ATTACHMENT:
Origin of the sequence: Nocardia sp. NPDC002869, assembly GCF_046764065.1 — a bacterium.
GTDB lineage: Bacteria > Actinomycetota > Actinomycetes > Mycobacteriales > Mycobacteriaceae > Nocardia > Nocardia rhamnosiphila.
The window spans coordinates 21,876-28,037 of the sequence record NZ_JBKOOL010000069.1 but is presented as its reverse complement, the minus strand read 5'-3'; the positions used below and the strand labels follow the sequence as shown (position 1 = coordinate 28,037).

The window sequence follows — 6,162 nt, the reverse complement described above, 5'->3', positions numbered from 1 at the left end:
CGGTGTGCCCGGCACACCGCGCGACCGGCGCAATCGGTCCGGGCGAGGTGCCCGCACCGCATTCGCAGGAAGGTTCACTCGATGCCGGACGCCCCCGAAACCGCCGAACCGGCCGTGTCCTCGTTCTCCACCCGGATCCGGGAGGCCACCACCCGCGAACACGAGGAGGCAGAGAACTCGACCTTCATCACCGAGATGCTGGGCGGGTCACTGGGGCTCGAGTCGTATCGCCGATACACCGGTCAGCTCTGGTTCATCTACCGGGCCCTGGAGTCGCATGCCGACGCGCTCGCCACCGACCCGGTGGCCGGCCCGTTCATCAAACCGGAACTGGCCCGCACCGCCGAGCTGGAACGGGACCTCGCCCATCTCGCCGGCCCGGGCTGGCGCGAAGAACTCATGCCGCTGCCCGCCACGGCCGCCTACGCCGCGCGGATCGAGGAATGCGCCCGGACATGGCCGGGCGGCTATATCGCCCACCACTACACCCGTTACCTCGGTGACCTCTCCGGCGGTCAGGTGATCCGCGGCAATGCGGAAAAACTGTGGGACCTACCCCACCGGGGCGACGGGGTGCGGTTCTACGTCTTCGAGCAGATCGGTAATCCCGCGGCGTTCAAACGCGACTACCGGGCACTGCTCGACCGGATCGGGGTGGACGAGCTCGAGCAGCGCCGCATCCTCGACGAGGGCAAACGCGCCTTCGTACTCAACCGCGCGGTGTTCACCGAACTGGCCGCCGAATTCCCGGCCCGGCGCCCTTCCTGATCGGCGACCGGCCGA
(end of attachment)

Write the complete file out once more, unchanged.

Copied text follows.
Origin of the sequence: Nocardia sp. NPDC002869, assembly GCF_046764065.1 — a bacterium.
GTDB lineage: Bacteria > Actinomycetota > Actinomycetes > Mycobacteriales > Mycobacteriaceae > Nocardia > Nocardia rhamnosiphila.
The window spans coordinates 21,876-28,037 of the sequence record NZ_JBKOOL010000069.1 but is presented as its reverse complement, the minus strand read 5'-3'; the positions used below and the strand labels follow the sequence as shown (position 1 = coordinate 28,037).

The window sequence follows — 6,162 nt, the reverse complement described above, 5'->3', positions numbered from 1 at the left end:
CGGTGTGCCCGGCACACCGCGCGACCGGCGCAATCGGTCCGGGCGAGGTGCCCGCACCGCATTCGCAGGAAGGTTCACTCGATGCCGGACGCCCCCGAAACCGCCGAACCGGCCGTGTCCTCGTTCTCCACCCGGATCCGGGAGGCCACCACCCGCGAACACGAGGAGGCAGAGAACTCGACCTTCATCACCGAGATGCTGGGCGGGTCACTGGGGCTCGAGTCGTATCGCCGATACACCGGTCAGCTCTGGTTCATCTACCGGGCCCTGGAGTCGCATGCCGACGCGCTCGCCACCGACCCGGTGGCCGGCCCGTTCATCAAACCGGAACTGGCCCGCACCGCCGAGCTGGAACGGGACCTCGCCCATCTCGCCGGCCCGGGCTGGCGCGAAGAACTCATGCCGCTGCCCGCCACGGCCGCCTACGCCGCGCGGATCGAGGAATGCGCCCGGACATGGCCGGGCGGCTATATCGCCCACCACTACACCCGTTACCTCGGTGACCTCTCCGGCGGTCAGGTGATCCGCGGCAATGCGGAAAAACTGTGGGACCTACCCCACCGGGGCGACGGGGTGCGGTTCTACGTCTTCGAGCAGATCGGTAATCCCGCGGCGTTCAAACGCGACTACCGGGCACTGCTCGACCGGATCGGGGTGGACGAGCTCGAGCAGCGCCGCATCCTCGACGAGGGCAAACGCGCCTTCGTACTCAACCGCGCGGTGTTCACCGAACTGGCCGCCGAATTCCCGGCCCGGCGCCCTTCCTGATCGGCGACCGGCCGA